Psychometric tests are a structured, standardised and validated way of measuring a person’s skills or
attributes. They are used by some employers as part of their selection processes. There are two broad
• Ability tests (sometimes called aptitude tests) which test an individual’s abilities in specific
areas such as numeracy or critical thinking.
• Personality questionnaires which are designed to provide information about an individual’s
likely behaviour across situations.
Aptitude or ability tests
These tests are designed to test your ability to learn the skills and knowledge required for a job. They
most commonly assess your verbal, numerical and diagrammatic reasoning abilities and generally
take the form of multiple-choice questions which have right or wrong answers. They are administered
under exam conditions with strict time limits. For example, you might be given 30 minutes for 30 or
Aptitude tests calculate your potential, rather than your knowledge. For example, verbal tests
measure your understanding of written text, not (usually) your vocabulary, grammar or spelling.
How to approach aptitude tests
• Your careers service will have online practice tests that will give you a chance to identify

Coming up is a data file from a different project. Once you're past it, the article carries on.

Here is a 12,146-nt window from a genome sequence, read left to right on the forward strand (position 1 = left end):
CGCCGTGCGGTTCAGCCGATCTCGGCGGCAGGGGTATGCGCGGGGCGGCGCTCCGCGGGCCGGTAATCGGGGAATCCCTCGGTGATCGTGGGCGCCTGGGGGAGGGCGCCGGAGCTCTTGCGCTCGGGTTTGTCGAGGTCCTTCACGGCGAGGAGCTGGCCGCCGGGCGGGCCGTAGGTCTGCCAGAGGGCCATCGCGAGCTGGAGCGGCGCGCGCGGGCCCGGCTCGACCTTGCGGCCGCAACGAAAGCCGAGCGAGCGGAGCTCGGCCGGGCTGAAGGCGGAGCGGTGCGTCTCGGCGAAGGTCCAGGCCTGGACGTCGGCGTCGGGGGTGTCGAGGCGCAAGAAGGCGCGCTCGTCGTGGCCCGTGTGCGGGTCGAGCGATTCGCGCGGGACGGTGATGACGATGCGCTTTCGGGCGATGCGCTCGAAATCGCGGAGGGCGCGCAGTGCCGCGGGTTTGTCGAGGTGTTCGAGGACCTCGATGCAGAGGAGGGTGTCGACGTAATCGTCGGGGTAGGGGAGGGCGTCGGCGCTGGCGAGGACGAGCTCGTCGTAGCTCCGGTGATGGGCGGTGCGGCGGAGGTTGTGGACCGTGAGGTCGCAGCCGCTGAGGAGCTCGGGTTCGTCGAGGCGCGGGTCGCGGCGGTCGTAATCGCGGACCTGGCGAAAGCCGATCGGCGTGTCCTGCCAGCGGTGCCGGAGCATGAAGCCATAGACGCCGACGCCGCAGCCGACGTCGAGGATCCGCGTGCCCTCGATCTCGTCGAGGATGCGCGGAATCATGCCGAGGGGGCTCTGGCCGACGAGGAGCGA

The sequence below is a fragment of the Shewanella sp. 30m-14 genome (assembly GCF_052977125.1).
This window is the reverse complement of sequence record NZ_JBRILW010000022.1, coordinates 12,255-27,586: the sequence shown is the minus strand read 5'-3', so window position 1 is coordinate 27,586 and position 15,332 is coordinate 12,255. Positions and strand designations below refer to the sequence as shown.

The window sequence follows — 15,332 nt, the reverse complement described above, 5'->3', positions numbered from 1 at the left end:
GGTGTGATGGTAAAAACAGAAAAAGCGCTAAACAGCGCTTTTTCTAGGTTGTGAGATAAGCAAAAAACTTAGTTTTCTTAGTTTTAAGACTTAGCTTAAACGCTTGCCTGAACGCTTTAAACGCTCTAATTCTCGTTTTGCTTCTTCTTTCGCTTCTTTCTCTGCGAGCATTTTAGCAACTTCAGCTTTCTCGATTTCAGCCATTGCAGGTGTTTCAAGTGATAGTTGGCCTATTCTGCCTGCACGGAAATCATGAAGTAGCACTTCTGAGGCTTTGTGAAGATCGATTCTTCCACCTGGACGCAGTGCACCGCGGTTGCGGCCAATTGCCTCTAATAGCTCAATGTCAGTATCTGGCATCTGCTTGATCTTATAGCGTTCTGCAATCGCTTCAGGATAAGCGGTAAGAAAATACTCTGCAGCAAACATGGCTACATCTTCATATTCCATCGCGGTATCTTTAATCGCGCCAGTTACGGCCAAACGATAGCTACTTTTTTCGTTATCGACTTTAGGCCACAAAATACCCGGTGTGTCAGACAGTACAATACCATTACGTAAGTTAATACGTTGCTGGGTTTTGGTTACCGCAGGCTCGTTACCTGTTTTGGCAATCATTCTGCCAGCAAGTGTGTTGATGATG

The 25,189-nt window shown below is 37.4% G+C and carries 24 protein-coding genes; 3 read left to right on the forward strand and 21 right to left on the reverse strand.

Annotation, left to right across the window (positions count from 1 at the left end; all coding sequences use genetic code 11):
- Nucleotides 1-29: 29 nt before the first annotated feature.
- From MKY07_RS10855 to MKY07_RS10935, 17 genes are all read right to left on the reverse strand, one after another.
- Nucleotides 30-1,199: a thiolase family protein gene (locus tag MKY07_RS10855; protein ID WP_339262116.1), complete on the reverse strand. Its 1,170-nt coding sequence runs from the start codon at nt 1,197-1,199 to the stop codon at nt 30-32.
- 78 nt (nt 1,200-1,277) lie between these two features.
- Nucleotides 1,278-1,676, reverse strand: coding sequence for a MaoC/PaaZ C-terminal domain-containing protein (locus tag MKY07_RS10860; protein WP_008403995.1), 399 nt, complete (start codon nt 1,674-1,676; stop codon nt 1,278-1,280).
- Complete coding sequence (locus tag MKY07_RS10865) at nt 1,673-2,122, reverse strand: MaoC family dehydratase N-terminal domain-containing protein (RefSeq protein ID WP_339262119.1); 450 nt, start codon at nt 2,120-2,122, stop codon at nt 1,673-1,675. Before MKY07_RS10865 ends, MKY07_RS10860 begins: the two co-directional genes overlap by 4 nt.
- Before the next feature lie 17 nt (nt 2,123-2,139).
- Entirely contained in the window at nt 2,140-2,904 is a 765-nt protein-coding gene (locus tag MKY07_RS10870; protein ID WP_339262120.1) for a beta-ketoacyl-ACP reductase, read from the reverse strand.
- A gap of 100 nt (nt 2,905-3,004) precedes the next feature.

strengths and any weaknesses that you might want to address. Your college careers service
may have books of practice questions for different types of tests.
• You could also try having a go at word games, mathematical teasers, puzzles with diagrams
etc, as these may help you achieve a logical and analytical state of mind.
• If you have a disability and require special provisions or adjustments, such as extra time,
contact the employer about this in advance. In some cases you may be exempt from these tests
as it might be considered a reasonable adjustment that the abilities they are testing are
measured in another way.
• If you usually wear glasses and/or use a hearing aid take them with you.
• Inform the administrator if you are on medication that makes you drowsy.
During the test
• The test will have some practice questions at the start. Make sure you understand these
thoroughly before the test itself begins and, if you do not, this is your opportunity to ask the
administrator to explain them properly.
• Read the instructions carefully before starting.
• You need to be both quick and accurate. Strike a balance between working quickly - and
perhaps making more errors - and a slower pace which gives you less time to complete the
questions. Some tests take marks away for incorrect answers.
• If you are stuck on a question, go on to the next one.
• Sometimes the questions get harder as you work through them, so do not worry if the later
questions take longer to answer.